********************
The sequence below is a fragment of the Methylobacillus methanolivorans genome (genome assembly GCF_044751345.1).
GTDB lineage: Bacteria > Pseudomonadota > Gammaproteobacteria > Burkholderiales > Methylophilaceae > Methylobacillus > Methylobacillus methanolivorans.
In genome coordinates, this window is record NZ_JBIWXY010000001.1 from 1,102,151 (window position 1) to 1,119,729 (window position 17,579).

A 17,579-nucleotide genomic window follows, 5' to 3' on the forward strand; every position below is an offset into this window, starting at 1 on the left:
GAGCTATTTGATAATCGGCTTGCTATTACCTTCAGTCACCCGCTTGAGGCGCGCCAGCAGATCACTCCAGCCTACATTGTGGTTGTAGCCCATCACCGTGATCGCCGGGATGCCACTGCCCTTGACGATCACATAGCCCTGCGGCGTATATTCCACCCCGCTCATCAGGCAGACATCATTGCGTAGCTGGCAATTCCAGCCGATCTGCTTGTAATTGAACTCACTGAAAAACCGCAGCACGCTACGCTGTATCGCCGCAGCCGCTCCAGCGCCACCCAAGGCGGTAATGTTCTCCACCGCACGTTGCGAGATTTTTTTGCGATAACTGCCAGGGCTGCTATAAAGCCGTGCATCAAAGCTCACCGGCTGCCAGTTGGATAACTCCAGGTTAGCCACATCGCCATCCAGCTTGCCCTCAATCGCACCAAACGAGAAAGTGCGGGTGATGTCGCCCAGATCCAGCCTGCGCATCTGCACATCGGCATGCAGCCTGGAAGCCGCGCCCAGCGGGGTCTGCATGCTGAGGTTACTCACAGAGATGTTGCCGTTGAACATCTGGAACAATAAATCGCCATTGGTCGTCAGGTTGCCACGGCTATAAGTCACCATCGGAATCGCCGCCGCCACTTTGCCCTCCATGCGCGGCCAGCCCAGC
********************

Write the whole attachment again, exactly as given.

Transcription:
The sequence below is a fragment of the Methylobacillus methanolivorans genome (genome assembly GCF_044751345.1).
GTDB lineage: Bacteria > Pseudomonadota > Gammaproteobacteria > Burkholderiales > Methylophilaceae > Methylobacillus > Methylobacillus methanolivorans.
In genome coordinates, this window is record NZ_JBIWXY010000001.1 from 1,102,151 (window position 1) to 1,119,729 (window position 17,579).

A 17,579-nucleotide genomic window follows, 5' to 3' on the forward strand; every position below is an offset into this window, starting at 1 on the left:
GAGCTATTTGATAATCGGCTTGCTATTACCTTCAGTCACCCGCTTGAGGCGCGCCAGCAGATCACTCCAGCCTACATTGTGGTTGTAGCCCATCACCGTGATCGCCGGGATGCCACTGCCCTTGACGATCACATAGCCCTGCGGCGTATATTCCACCCCGCTCATCAGGCAGACATCATTGCGTAGCTGGCAATTCCAGCCGATCTGCTTGTAATTGAACTCACTGAAAAACCGCAGCACGCTACGCTGTATCGCCGCAGCCGCTCCAGCGCCACCCAAGGCGGTAATGTTCTCCACCGCACGTTGCGAGATTTTTTTGCGATAACTGCCAGGGCTGCTATAAAGCCGTGCATCAAAGCTCACCGGCTGCCAGTTGGATAACTCCAGGTTAGCCACATCGCCATCCAGCTTGCCCTCAATCGCACCAAACGAGAAAGTGCGGGTGATGTCGCCCAGATCCAGCCTGCGCATCTGCACATCGGCATGCAGCCTGGAAGCCGCGCCCAGCGGGGTCTGCATGCTGAGGTTACTCACAGAGATGTTGCCGTTGAACATCTGGAACAATAAATCGCCATTGGTCGTCAGGTTGCCACGGCTATAAGTCACCATCGGAATCGCCGCCGCCACTTTGCCCTCCATGCGCGGCCAGCCCAGC